Canadian chemists have created a new type of seal that protects teeth from microbial attacks due to the nanoparticles of antibiotics built into them, according to an article published in the journal Nature Communications.
“The nanoparticles stuffed with antibiotics make the seal the first line of defense against the microbes that cause caries.” Usually, these fillers used to work only a couple of weeks, and we managed to find a combination of drugs and silicon nanoparticles that will last for teeth protection for many years, – says Ben Hatton (Ben Hatton) from the University of Toronto (Canada).
As scientists explain, even with observance of all technological procedures on the boundary of the filling, a micro-gap is formed over time, in which microorganisms actively multiply. In addition, tooth tissues and seal material differently repel water, which also creates problems when installing the seal and its further service.
In recent years, scientists, according to Hatton, have come to the conclusion that this problem can be solved if the filling of the filling with antibiotics and other substances, upon contact with which the bacteria are destroyed. The first experiments confirmed that this idea works well, but the scientists faced an extremely difficult task – it turned out that antibiotics are quickly washed out of the filling and it remains protected for a very short time.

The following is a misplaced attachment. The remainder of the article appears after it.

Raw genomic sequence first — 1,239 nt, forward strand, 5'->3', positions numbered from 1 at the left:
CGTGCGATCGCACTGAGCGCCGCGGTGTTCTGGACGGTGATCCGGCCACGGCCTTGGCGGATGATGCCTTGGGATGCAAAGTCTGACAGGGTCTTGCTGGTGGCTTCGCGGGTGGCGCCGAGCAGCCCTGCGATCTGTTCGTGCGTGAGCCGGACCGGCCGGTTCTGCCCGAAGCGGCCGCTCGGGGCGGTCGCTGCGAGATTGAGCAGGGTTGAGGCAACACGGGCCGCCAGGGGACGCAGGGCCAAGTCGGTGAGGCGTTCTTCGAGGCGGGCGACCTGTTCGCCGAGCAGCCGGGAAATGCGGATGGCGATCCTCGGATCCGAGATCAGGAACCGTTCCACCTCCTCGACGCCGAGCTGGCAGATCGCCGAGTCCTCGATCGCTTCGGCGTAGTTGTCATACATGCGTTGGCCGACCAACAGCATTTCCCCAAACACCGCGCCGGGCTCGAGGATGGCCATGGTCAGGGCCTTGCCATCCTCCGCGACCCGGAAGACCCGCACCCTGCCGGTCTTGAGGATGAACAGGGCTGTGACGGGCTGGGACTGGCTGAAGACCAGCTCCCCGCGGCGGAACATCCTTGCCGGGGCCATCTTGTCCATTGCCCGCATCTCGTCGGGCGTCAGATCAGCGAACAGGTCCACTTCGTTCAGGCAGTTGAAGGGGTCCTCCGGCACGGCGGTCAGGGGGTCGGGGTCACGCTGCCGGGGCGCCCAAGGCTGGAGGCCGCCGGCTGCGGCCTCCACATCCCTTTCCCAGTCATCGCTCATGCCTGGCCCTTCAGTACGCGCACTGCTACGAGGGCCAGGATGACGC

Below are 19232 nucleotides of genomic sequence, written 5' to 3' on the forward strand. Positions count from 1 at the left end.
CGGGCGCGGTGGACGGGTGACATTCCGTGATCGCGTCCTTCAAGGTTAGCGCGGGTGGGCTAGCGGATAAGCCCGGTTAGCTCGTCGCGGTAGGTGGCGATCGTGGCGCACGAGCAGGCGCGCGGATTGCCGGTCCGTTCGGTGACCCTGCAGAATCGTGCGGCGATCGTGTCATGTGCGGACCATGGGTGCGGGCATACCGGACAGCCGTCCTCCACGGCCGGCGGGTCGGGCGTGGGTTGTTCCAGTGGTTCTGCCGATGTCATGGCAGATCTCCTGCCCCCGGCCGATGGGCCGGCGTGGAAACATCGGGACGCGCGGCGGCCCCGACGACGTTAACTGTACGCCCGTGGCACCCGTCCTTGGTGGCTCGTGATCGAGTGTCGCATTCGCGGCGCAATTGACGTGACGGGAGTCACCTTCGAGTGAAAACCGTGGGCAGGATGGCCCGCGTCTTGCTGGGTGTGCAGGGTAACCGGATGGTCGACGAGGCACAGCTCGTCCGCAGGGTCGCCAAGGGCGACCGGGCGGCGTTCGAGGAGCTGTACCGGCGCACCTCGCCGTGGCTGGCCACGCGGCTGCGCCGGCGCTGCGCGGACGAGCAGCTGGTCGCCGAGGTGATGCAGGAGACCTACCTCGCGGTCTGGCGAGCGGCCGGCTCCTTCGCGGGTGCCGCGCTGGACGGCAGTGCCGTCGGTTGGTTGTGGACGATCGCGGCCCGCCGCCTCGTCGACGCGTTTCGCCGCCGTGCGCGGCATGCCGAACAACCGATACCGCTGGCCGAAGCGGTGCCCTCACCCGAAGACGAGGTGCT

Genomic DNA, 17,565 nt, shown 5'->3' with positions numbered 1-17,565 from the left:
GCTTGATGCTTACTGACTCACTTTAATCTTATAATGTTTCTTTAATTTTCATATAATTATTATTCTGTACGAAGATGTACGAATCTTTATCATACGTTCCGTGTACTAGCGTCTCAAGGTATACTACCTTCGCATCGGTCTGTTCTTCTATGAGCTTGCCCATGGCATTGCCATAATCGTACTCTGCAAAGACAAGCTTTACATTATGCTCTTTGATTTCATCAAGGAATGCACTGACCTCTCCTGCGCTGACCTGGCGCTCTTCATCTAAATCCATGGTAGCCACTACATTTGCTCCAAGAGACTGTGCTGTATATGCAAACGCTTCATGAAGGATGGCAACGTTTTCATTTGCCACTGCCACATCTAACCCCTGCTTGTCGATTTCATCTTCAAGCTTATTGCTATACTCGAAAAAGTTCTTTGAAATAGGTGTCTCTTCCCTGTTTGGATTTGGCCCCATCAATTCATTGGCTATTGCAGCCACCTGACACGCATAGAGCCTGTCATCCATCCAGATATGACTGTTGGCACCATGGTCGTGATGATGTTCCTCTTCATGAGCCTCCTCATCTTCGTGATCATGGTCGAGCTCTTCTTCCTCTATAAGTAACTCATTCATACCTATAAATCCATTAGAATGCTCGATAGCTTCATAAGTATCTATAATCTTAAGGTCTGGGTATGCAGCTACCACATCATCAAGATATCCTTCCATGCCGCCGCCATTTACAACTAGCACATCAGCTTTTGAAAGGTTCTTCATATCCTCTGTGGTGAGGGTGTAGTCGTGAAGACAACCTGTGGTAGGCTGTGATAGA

As scientists explain, this is due to the process of manufacturing nanoparticles. As a rule, these are hollow or porous spheres of silicon and other chemically inert substances that are filled with drugs. In most cases, antibiotics remain only on the surface, and within the nanoparticle their total mass is always very small.
Canadian chemists have tried to eliminate this deficiency by developing a technology in which antibiotic molecules enter the pores of nanoparticles directly during assembly. This allowed to increase the proportion of antibiotic by about 50 times and sharply to reduce the rate of “escape” of molecules from the surface of the granules.
As the first experiments showed, such nanoparticles continued to kill streptococcus causing caries and many other microbes even two years after the filling was made, which indicates that they can protect their teeth throughout almost the entire life of their carrier.
It is interesting that scientists from Russian NITU “MISiS” created similar seals and checked them in one of the Moscow dental clinics. Unlike foreign colleagues, Russian chemists have applied nanoparticles not from antibiotics, but from metals, which makes them potentially more durable.